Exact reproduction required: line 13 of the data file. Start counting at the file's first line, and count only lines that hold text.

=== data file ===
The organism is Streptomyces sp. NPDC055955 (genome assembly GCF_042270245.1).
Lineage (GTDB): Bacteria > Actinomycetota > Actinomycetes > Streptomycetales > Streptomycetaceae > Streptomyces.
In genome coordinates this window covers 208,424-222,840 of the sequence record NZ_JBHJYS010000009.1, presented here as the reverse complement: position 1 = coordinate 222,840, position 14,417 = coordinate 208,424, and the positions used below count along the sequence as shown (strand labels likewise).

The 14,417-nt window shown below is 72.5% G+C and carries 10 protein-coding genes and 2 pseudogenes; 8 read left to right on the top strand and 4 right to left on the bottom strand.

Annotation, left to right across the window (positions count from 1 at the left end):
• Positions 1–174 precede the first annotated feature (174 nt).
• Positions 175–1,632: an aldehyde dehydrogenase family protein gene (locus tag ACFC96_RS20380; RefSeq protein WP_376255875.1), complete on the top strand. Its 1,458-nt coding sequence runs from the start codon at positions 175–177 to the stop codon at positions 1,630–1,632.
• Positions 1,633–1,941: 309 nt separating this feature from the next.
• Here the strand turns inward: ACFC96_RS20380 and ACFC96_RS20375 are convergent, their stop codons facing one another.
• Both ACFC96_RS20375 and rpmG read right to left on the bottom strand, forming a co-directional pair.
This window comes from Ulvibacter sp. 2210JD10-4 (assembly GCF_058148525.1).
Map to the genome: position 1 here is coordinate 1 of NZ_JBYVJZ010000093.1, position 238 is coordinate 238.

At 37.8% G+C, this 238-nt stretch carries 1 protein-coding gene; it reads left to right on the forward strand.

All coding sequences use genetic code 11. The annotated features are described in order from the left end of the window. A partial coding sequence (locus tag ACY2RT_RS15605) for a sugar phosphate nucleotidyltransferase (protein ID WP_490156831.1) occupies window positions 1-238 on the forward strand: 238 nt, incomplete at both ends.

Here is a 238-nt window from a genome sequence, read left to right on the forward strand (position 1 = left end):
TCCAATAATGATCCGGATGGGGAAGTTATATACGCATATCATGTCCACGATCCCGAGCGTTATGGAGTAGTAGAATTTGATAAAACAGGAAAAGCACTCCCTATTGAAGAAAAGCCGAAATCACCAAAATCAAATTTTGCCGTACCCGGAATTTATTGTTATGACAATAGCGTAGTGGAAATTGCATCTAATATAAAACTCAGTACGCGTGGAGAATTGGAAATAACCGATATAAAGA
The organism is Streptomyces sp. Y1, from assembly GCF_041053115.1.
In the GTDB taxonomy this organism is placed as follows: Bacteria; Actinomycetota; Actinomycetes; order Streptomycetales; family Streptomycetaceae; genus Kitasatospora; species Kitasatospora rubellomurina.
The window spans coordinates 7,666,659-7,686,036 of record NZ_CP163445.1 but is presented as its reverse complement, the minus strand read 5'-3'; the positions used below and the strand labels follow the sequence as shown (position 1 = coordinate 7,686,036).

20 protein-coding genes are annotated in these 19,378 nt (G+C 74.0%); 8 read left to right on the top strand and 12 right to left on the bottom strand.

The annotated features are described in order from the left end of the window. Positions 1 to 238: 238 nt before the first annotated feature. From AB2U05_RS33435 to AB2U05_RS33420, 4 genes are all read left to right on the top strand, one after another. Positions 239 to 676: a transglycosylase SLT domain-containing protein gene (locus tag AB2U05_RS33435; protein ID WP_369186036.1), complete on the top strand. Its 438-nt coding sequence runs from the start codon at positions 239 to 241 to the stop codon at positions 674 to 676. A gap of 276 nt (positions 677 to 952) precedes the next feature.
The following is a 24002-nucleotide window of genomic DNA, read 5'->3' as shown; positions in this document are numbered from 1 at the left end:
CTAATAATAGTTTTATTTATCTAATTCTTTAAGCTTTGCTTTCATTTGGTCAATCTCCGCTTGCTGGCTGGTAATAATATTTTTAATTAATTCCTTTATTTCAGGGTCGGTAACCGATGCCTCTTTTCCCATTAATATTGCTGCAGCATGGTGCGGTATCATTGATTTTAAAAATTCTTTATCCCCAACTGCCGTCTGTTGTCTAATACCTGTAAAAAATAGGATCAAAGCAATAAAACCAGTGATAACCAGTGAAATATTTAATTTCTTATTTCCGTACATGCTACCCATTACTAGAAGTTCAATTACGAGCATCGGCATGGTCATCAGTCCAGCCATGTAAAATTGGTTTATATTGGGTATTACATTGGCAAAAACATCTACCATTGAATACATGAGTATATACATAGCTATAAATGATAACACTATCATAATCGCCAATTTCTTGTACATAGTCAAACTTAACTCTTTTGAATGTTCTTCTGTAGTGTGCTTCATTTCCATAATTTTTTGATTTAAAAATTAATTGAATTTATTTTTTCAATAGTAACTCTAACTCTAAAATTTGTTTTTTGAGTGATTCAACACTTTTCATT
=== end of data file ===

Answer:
At 37.8% G+C, this 238-nt stretch carries 1 protein-coding gene; it reads left to right on the forward strand.